The Fall of Lord Blackthorn

By Book

By Book

The boy Blackthorn gazed upward, eyes traveling from star to star, tracing the imaginary form of the Great Earth Serpent, the largest of constellations, whose length arched across the entire sky, its tail touching the eastern horizon, its forked tongue licking the treetops of the west. The wandering stars of Honesty, Compassion, and Valor were out this night, loping along the serpent. There were other wanderers up there, one for each Virtue, but most were hidden from those who did not possess a spyglass. One day the boy Blackthorn hoped to peer through such a magnificent device. Lord British had one in an observatory, 'twas said. Perhaps if he traveled to Britain one day . . .

"There!" Shaana said, excitedly, pointing up. Blackthorn caught the brief streak of light before it winked out. "Another star, fallen," she said, sadly. "But I wonder which one. There are so many, and the stars never seem to diminish in number." She turned her heard toward him. "Dost thou think that the stars will all eventually die, that one day the sky will be empty?"

"No," Blackthorn answered. "My mother said that the stars are much like men: For every one that falls, another is born."

They lay upon a blanket of wool, and that blanket atop a tree stump wide enough that they could stretch upon it head to head in a small "v", their feet still well within the borders of its trunk. When the yew tree had fallen, he did not know, but his mother had told him that its rings suggested that the tree had crowned the barren hill for nearly a millennium.

"Did thy mother know as much about the stars as she did the trees?" Shaana asked.

"No, I do not believe so," said Blackthorn. "She said the heavens and its stars were for mages of the Lycaeum, the earth and its trees for the druids." His mother had been one of the last of her kind. Once, druids had been common in these parts, but as Yew had evolved into the center of Britannia's justice, so, too, had it evolved into the center of bureaucracy, and the druids had slowly vanished over the years, displaced by justices and officials.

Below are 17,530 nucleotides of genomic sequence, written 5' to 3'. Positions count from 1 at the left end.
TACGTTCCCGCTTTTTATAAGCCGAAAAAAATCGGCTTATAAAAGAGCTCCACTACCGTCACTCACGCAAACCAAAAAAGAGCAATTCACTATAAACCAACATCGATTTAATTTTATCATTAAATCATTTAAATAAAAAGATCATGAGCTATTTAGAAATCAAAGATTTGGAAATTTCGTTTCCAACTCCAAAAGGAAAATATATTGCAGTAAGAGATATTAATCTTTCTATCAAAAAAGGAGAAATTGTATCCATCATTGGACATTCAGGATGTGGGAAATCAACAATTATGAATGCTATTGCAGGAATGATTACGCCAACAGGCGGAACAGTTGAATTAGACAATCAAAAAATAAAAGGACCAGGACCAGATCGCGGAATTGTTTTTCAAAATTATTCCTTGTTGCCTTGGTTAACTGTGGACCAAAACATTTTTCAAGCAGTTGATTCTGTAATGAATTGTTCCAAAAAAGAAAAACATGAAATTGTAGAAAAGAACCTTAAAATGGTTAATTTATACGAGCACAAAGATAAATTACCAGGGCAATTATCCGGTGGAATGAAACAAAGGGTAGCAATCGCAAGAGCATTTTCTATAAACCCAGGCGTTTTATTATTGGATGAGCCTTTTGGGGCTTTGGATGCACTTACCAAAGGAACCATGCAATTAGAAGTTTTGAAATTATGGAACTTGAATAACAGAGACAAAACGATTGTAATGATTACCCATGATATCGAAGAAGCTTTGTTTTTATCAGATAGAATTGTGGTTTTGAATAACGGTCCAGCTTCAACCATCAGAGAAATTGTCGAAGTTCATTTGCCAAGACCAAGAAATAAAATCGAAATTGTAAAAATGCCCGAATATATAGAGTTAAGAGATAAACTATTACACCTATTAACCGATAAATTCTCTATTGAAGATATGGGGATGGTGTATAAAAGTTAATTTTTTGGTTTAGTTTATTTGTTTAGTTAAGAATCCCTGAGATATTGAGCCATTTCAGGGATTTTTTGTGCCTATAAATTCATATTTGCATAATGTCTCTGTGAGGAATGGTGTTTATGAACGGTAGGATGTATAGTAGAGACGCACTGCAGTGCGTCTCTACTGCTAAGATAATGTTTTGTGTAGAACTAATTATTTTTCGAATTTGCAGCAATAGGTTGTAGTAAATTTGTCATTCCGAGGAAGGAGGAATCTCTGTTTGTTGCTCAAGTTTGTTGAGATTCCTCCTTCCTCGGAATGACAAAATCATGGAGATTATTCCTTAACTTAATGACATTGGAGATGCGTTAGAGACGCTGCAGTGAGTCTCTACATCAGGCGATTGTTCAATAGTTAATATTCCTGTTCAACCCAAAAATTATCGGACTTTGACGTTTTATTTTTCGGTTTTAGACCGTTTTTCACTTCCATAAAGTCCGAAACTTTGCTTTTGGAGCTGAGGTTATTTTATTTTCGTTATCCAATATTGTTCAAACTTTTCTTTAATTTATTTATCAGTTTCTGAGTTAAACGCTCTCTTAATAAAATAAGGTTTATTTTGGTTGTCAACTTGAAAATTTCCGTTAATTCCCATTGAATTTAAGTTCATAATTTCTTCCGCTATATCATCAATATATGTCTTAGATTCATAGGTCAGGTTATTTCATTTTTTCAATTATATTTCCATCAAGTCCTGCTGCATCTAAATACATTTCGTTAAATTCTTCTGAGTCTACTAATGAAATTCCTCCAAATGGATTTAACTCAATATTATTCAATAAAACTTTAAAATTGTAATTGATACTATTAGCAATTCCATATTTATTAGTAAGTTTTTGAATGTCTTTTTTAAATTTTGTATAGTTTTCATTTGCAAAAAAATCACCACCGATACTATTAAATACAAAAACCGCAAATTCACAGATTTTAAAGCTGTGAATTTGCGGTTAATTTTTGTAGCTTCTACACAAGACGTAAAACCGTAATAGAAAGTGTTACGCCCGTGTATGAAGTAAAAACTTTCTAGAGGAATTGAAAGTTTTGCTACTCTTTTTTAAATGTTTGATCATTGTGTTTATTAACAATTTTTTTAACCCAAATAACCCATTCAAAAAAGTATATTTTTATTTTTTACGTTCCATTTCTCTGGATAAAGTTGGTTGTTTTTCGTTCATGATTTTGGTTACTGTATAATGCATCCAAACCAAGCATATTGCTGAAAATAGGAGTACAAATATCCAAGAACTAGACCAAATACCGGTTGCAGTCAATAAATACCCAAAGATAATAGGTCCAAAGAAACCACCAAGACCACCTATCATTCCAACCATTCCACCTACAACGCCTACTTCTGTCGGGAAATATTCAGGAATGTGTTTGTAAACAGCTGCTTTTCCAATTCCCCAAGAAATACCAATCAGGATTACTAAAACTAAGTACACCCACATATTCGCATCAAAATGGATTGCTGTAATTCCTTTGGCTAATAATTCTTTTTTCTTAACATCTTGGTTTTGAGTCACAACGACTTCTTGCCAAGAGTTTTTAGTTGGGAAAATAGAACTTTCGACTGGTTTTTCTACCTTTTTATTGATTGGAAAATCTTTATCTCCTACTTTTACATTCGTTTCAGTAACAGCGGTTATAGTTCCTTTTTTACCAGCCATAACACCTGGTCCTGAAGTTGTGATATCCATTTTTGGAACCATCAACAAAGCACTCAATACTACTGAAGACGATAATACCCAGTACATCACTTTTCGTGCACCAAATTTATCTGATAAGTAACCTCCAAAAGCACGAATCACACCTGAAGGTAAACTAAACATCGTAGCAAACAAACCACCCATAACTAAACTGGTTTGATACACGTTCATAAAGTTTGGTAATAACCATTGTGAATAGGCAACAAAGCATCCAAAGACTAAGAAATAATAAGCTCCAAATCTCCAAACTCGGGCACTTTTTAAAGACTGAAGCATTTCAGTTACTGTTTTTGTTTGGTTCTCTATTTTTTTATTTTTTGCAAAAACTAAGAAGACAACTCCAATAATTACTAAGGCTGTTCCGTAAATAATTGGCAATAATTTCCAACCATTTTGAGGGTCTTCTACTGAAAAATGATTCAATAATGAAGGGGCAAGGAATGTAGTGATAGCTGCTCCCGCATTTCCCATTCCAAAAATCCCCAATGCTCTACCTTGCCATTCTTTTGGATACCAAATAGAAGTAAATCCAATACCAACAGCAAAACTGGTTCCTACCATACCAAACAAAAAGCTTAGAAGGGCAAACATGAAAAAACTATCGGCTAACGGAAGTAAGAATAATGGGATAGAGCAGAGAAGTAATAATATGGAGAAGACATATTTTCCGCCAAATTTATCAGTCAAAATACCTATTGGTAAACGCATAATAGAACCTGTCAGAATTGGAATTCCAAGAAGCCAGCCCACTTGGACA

"Dost thou remember her at all?" Shaana asked, timidly. She had never approached the subject before, but then, neither had he with her, not until about an hour or so ago.

"I remember mostly her wisdom, if not her face," he admitted. "She died when I was very young. She asked to be buried beneath her Yew tree, in a grove not far from our cottage. On that day, we took a branch from her tree, and burned it. The ashes we sprinkled over her grave." He heard her shuffle as she sat up. Guessing her thoughts, he added, "I doubt if thou canst see her tree at night. If it were daylight, I could point it out. 'Tis just northeast of my father's cottage."

"Where the wisps are?" Shaana asked.

Blackthorn quickly sat up, eyes first catching the light that marked his father's cottage, then traveling northeast. There were only two of them, blue pinpricks of light flitting over and through the trees, winking on and off, dim to bright, large to small, and back again within a blink. He and Shaana had seen them in the forest before. Most folks had, especially in the past year when reports of the phenomenon had become more frequent. Still, no one knew what the wisps were. Spirits of ancient trees, leaks of magic within the ethereal void, wandering creatures composed of light—these theories seemed to be favorites, though they had as much credence as any other. One truth was certain: Wisps were to be avoided. They were dangerous, it was said.

Previous Page

Page 41

Table of Contents

Next page

Next Page